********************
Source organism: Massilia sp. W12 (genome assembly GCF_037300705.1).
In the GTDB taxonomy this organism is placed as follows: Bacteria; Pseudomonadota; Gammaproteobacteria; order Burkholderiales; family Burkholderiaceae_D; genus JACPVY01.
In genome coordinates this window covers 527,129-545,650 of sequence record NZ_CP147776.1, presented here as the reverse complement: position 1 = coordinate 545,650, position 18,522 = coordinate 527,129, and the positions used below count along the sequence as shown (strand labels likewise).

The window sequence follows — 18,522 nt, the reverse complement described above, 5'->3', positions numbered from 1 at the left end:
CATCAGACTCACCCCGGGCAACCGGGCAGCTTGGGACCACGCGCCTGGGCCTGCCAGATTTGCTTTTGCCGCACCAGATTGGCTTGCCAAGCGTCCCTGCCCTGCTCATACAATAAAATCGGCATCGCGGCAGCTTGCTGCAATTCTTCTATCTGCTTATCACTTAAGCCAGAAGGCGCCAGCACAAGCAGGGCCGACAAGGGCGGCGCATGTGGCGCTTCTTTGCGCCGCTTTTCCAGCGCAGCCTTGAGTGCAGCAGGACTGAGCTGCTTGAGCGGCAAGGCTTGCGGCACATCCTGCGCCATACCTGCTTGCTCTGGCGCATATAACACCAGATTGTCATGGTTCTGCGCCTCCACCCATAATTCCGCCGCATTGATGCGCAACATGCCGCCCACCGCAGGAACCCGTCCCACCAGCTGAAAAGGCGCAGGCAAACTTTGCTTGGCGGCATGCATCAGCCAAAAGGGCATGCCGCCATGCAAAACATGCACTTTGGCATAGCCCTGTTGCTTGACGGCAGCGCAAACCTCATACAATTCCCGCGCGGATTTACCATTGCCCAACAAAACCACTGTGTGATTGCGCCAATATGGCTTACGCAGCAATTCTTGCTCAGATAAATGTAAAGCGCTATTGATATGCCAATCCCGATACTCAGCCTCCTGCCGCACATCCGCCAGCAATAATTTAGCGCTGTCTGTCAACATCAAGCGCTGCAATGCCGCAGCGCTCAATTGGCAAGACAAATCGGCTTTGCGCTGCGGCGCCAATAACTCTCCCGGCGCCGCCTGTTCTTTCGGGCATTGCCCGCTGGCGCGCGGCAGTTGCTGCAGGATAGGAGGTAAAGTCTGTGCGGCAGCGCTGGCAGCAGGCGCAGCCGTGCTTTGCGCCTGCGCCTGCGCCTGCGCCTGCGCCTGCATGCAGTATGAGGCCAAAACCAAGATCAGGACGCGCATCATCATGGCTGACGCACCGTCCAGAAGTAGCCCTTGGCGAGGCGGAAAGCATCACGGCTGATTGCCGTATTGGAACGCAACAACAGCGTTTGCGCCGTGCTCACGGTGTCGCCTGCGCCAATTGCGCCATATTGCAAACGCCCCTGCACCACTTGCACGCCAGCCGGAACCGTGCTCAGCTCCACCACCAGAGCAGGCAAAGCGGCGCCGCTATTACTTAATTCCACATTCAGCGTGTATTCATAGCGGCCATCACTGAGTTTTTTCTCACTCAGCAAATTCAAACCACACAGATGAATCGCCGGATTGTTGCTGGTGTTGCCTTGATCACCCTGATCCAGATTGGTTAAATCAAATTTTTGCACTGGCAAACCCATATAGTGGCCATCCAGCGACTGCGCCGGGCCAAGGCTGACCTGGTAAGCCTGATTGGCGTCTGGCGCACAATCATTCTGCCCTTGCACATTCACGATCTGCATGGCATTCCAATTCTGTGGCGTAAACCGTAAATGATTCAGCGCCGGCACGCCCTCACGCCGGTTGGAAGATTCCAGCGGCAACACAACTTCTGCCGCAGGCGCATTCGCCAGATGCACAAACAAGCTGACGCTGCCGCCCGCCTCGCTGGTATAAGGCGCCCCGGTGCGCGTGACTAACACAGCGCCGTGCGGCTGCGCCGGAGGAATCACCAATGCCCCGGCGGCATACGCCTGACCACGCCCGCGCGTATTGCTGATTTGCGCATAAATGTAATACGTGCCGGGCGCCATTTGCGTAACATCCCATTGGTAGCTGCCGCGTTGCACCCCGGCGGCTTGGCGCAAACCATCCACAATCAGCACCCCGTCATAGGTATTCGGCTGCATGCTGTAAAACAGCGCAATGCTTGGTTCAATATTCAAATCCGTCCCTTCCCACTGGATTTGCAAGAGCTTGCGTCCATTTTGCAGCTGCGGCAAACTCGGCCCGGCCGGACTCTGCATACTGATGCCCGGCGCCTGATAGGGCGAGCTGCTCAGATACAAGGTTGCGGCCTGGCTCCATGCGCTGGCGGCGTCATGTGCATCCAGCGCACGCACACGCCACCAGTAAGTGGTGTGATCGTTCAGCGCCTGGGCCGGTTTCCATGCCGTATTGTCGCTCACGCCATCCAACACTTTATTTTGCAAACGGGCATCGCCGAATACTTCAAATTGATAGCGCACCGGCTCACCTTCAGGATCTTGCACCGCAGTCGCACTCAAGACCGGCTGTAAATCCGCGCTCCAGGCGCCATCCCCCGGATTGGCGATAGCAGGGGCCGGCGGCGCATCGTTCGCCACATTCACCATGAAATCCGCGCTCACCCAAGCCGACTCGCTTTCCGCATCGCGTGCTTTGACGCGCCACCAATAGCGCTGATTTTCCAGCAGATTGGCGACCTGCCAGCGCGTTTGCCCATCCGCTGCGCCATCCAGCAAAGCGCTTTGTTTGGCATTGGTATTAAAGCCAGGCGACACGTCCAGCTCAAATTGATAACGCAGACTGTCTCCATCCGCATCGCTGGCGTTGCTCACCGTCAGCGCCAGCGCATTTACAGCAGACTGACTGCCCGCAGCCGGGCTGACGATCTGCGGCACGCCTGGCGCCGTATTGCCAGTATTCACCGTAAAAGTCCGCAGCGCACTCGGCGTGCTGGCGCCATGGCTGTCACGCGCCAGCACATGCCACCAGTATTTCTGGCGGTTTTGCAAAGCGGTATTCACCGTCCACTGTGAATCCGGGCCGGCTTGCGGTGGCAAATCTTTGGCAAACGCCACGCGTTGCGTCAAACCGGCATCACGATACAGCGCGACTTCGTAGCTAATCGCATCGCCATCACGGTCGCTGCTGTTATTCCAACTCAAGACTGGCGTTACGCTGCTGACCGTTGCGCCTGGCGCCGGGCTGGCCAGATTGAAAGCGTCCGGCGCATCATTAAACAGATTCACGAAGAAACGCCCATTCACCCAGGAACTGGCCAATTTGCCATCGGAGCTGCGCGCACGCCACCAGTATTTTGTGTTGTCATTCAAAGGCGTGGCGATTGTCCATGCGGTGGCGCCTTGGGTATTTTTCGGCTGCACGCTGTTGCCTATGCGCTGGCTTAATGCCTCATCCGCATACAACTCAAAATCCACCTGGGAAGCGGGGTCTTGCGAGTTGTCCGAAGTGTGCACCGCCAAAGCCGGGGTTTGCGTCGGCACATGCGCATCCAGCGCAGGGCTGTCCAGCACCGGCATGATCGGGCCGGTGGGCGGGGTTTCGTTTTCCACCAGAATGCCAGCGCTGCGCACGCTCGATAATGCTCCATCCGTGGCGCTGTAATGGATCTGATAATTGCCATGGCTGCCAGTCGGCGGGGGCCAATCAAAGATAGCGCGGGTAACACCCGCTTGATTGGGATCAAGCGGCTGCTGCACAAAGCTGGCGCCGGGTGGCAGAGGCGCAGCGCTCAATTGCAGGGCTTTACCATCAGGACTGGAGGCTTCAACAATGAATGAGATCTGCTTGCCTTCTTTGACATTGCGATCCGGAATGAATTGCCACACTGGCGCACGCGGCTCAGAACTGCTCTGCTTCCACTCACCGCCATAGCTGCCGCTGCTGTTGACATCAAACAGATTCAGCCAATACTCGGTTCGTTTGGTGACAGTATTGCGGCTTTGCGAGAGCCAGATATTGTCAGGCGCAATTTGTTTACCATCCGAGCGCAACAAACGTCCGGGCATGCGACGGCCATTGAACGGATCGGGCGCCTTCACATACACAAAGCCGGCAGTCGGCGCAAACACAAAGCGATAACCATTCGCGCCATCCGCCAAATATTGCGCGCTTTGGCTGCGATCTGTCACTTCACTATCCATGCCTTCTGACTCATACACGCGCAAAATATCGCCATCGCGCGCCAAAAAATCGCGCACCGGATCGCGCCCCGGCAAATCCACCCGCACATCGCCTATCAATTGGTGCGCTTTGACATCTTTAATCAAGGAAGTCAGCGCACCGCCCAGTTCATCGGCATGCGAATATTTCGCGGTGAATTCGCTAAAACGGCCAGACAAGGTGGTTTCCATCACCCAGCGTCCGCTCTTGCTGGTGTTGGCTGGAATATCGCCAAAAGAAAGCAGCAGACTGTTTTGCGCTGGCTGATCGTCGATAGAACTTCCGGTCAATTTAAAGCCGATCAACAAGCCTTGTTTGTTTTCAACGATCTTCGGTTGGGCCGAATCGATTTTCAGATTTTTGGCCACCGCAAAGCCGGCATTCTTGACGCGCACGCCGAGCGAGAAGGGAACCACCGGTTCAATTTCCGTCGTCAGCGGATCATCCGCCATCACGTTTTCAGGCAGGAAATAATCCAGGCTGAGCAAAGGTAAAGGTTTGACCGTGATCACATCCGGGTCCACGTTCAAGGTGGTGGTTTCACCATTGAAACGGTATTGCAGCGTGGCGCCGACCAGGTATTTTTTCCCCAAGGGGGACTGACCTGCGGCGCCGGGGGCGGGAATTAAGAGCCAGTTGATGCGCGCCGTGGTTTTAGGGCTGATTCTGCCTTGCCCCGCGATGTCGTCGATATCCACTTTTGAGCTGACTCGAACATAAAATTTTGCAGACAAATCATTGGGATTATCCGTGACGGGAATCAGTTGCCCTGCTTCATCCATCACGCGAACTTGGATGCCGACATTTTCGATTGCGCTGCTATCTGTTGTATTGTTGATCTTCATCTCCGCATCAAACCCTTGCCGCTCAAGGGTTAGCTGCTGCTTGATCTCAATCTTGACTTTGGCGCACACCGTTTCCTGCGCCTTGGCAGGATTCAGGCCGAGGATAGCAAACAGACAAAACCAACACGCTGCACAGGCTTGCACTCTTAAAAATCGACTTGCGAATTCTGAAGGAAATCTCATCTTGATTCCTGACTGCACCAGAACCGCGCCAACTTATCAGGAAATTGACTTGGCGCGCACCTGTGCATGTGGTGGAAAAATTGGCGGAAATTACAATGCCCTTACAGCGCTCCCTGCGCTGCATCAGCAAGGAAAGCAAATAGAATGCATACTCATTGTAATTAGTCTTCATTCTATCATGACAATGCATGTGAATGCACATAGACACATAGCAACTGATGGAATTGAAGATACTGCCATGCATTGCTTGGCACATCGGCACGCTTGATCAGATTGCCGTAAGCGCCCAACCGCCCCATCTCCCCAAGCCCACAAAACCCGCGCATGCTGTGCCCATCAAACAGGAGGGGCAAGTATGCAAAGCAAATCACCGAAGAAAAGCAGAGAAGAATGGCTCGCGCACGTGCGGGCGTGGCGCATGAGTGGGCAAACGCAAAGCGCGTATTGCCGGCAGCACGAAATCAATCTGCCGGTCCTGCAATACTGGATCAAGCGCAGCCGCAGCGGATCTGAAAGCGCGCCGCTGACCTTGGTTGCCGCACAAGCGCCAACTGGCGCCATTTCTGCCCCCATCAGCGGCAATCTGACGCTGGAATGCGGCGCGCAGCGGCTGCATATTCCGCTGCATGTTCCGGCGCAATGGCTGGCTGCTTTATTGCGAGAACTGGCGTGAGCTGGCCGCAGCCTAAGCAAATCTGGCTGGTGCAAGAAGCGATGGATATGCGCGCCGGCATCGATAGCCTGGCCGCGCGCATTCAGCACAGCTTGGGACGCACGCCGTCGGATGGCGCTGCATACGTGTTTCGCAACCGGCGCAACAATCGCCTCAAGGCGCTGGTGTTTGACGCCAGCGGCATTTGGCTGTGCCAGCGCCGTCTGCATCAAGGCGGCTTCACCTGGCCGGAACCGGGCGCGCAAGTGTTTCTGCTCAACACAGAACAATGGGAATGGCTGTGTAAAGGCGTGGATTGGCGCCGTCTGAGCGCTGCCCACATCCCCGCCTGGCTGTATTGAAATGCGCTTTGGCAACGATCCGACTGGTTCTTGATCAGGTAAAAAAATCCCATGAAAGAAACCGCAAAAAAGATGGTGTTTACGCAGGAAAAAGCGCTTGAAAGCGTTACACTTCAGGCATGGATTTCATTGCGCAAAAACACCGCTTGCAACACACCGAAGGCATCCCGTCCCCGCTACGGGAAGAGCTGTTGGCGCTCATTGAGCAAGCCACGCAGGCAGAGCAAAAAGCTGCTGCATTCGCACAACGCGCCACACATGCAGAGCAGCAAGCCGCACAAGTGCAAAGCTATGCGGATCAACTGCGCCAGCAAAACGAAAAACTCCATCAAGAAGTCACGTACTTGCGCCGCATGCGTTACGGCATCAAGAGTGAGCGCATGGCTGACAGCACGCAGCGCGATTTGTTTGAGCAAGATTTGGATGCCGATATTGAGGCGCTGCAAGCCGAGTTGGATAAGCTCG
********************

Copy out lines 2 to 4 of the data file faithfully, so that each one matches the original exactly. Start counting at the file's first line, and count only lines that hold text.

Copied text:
In the GTDB taxonomy this organism is placed as follows: Bacteria; Pseudomonadota; Gammaproteobacteria; order Burkholderiales; family Burkholderiaceae_D; genus JACPVY01.
In genome coordinates this window covers 527,129-545,650 of sequence record NZ_CP147776.1, presented here as the reverse complement: position 1 = coordinate 545,650, position 18,522 = coordinate 527,129, and the positions used below count along the sequence as shown (strand labels likewise).

The window sequence follows — 18,522 nt, the reverse complement described above, 5'->3', positions numbered from 1 at the left end: